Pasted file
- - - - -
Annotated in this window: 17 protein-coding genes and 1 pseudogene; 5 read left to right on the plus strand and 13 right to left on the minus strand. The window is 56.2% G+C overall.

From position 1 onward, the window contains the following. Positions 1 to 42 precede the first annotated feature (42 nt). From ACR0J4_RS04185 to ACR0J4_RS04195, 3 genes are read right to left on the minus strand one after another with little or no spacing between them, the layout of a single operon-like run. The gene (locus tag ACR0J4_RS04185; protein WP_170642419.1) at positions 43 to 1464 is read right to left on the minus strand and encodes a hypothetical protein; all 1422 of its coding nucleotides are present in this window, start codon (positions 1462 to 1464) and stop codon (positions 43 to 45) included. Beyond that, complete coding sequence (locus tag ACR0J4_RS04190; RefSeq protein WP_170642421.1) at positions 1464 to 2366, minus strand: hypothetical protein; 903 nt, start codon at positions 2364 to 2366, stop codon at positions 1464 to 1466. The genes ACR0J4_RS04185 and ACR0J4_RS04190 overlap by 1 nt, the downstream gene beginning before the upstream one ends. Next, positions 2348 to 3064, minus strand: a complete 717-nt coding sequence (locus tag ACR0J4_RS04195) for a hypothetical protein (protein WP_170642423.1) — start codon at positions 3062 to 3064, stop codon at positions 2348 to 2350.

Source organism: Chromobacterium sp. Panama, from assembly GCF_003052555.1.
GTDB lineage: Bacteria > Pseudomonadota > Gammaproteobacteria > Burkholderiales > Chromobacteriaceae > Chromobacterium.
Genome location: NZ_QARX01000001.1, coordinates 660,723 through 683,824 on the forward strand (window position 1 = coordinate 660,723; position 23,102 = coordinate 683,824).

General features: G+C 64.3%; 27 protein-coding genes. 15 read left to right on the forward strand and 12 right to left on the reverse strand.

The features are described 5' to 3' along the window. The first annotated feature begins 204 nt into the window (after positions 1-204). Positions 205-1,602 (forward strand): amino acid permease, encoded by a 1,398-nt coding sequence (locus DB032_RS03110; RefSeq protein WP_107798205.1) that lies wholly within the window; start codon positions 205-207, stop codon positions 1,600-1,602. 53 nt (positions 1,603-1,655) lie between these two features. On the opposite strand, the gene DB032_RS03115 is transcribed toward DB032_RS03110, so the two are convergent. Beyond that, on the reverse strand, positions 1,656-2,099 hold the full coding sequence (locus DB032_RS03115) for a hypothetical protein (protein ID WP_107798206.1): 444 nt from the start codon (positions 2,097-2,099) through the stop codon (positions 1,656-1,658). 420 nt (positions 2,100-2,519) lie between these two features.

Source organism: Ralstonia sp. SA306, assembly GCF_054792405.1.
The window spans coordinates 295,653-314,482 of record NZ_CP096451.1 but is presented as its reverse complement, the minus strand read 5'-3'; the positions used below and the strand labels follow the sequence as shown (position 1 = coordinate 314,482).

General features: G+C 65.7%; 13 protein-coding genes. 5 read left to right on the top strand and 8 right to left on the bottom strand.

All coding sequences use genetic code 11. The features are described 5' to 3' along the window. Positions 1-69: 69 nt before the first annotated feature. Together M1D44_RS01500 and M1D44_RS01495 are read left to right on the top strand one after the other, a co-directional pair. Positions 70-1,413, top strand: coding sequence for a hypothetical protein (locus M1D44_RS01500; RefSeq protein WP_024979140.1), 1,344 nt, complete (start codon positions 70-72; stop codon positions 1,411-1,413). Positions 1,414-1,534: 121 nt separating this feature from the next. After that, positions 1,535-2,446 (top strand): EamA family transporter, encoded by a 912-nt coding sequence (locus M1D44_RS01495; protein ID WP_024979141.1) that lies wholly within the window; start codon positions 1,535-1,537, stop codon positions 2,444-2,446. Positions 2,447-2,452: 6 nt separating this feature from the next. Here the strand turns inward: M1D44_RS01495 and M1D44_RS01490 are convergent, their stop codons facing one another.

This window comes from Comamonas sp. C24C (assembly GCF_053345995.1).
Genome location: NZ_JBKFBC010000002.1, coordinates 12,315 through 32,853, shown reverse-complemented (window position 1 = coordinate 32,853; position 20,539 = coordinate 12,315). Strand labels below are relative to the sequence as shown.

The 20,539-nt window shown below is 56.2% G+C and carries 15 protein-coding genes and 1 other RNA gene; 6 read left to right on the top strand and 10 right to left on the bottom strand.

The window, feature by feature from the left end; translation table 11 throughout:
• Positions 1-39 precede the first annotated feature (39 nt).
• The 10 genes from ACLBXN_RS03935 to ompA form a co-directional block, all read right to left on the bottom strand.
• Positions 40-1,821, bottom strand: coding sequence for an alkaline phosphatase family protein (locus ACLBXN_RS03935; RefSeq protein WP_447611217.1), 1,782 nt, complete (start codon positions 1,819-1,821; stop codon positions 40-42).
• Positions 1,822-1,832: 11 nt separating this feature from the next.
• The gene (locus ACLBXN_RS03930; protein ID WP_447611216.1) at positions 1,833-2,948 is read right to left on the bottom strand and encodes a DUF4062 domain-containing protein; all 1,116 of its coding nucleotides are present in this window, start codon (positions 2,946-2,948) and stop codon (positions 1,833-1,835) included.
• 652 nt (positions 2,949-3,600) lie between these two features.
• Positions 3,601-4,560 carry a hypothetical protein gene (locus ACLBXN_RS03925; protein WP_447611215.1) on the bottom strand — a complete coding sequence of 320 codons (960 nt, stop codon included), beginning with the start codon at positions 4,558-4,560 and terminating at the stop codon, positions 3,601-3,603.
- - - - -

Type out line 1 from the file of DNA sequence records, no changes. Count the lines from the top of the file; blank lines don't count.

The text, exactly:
Annotated in this window: 17 protein-coding genes and 1 pseudogene; 5 read left to right on the plus strand and 13 right to left on the minus strand. The window is 56.2% G+C overall.